THE independence fundamentalists were left baying, the hardline Unionists are likewise forever baying and Middle Scotland, the decisive element, was barely moved, frankly.
But in amongst Nicola Sturgeon’s Holyrood intervention of April 24, there was, indeed, to my mind, a “substantive” shift in the First Minister’s position – with or without #Brexit withdrawal, as her dance around #Indyref2 made clear.
“The status quo is broken,” she declared, inviting creative constitutional options and arguing that Westminster, almost regardless of the #EU endgame, will now systematically “override” Scotland and a devolution settlement “no longer fit for purpose”.
She said a second poll on independence would be called “within the lifetime of this (Scottish) Parliament”, by 2021, but was far from convincing on whether this was exclusively predicated on European Union withdrawal as negotiated between Brussels and London.
She offered the pre-party conference sop to diehards in her SNP and the wider indy movement, beefed-up in a manner of speaking anyway by a pretty clear shot at Downing Street that Scotland “does not need” the Section 30 legal instrument signed by predecessor Alex Salmond and David Cameron, to render the outcome binding.
There is a legal opportunity, after all, anchored in ‘the Scottish Case’ ruling at the European Court of Justice, which served up notably the unilateral right for Theresa May to revoke the Article 50 Brexit process.
The detailed argument needn’t be dissected here, but it establishes a right some very smart lawyers vastly experienced in the dark arts of Brussels politicking might even privately recognise as bricked-up by the infamous judicial ‘arbitration’ structure offered up to resolve post-Brexit disputes with the UK Supreme Court. (Or indeed, as that process further amply demonstrated, the distinct authority of the Scottish courts).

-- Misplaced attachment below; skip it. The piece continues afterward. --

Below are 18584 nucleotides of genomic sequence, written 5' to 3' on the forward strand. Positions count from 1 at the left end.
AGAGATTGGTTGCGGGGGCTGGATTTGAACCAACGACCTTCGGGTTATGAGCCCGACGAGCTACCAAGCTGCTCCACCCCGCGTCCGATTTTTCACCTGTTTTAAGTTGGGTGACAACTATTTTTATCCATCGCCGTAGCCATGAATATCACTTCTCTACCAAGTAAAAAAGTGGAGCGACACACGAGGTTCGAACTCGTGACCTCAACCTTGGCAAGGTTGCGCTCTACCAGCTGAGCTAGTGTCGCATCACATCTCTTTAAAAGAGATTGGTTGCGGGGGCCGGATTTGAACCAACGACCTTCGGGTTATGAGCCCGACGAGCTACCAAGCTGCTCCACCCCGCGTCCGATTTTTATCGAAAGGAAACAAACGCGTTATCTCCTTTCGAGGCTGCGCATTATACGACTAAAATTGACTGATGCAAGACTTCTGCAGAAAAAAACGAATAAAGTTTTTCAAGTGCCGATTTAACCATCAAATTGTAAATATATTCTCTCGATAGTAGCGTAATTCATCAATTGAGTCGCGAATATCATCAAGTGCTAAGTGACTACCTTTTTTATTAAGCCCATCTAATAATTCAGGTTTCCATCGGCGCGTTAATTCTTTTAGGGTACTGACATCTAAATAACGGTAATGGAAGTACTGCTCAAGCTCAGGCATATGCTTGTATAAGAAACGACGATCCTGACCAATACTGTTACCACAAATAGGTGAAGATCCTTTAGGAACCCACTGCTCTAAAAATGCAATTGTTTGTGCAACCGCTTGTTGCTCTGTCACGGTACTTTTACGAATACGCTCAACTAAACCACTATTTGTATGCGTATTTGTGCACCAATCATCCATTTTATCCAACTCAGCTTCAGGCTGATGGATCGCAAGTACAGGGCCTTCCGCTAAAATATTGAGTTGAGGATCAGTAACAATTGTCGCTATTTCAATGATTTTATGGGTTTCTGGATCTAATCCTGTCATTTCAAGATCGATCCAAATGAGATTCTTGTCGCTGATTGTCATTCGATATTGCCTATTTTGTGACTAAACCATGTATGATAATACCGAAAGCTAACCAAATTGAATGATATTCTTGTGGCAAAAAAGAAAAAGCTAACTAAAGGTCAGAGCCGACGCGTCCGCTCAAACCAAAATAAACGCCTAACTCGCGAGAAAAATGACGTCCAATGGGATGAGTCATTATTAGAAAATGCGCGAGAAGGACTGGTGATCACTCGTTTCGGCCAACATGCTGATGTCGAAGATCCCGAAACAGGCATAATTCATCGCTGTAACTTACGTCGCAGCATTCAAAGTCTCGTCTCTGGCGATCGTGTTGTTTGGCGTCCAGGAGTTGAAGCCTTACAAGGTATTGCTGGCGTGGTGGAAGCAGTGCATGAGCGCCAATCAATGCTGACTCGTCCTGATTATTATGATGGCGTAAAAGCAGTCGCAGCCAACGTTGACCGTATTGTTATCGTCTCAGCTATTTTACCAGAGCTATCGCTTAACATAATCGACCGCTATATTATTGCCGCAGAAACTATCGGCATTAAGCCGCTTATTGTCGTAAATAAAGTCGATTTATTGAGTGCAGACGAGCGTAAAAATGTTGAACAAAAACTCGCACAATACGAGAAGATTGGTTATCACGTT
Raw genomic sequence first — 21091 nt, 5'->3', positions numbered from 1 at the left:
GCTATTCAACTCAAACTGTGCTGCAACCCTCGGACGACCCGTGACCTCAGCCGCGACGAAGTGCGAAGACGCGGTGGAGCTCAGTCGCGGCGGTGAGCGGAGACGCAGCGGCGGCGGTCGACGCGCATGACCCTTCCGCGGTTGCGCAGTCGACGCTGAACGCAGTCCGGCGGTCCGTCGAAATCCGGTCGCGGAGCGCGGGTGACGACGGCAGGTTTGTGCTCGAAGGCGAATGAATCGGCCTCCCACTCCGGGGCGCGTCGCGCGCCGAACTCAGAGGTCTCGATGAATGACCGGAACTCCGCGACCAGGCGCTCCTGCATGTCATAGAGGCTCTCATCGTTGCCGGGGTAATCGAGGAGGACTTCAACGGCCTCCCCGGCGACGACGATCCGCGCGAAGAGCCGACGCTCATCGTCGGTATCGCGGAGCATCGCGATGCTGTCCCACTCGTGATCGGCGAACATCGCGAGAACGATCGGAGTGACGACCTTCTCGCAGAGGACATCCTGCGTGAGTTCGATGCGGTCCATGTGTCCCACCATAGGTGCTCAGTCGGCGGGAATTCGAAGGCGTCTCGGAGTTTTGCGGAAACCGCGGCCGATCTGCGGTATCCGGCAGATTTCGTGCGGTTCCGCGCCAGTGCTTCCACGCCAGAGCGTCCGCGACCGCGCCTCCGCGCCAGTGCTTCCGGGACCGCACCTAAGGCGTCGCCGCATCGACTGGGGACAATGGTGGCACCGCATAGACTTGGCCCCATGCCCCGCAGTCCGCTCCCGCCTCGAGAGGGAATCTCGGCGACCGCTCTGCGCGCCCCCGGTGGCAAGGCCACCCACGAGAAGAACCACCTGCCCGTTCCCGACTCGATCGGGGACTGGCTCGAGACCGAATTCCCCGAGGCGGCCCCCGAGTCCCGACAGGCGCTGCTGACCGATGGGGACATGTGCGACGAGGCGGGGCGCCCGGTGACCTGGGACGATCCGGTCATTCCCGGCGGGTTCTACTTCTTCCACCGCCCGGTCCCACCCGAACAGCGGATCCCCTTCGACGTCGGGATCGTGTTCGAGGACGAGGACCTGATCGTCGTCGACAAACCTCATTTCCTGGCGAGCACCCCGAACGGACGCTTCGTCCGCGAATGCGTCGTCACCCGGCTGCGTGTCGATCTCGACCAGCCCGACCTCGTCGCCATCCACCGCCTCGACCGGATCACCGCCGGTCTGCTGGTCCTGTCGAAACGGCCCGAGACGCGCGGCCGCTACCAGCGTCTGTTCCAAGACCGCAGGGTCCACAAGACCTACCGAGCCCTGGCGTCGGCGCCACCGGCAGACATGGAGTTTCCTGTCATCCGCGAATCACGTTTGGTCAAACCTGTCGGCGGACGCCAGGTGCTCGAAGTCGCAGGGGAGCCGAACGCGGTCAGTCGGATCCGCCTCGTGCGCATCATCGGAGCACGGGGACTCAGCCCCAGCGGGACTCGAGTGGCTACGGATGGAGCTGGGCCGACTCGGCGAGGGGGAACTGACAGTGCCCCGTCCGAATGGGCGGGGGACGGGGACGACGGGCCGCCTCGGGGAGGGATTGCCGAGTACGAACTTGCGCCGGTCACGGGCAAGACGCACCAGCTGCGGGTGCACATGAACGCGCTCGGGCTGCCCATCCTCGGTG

But the bottom line, undeniably, was Sturgeon’s call for (r)UK to “bring forward your own proposals” – thereby presenting #Indyref2 as the stick, and “more common ground than many (nationalists) admit” as her Brexit-, not-EU-shaped carrot, to borrow from Boris…
That’s a slightly more realistic, still-apirational middle-highground that some properly powerful and influential pillars of the London Establishment have privately been dangling in the back-channels over recent months.
‘You want federalism?’ Auld Nic asked rhetorically of a surprised Liberal Democrat challenger in the Edinburgh Q&A? Her follow-up response was illuminating – Come ahead!
Powder still dry
Sure, the FM’s pitch fell well shy of a new referendum date, well shy of a Section 30 demand (or kite) even — and well shy of a clear, Edinburgh-driven pathway to Scotland’s constitutional future, independent of the Brexit outcome.
But it landed far, far closer to the kind of new union of ‘indy’ UK states that is creating a fertile terrain for those ready and willing to re-imagine the ties that bind, and perhaps yet meaningfully re-distribute the powers that be?
If you will pardon a wee Brexit-inspired gag, many will doubt still just how serious Nicola is about exploring what we might henceforth call a ‘Canada-Plus’ variant as a solution for Scotland in its future relations with the other nations and special jurisdictions of the old UK (think trade and security, beyond currency and customs…).
It is one stopping short of outmoded nation-state independence paradigms. And one scratching at new answers.
Just as the nation-state replaced Empire, so the plates delineating optimal, governable units within larger, common systems are again moving.
So, as The Proclaimers once famously sang, after today’s tease — the doubters in Downing Street or on Schuman roundabout just up the hill from where I fight, need doubt Scotland’s leadership “no more”.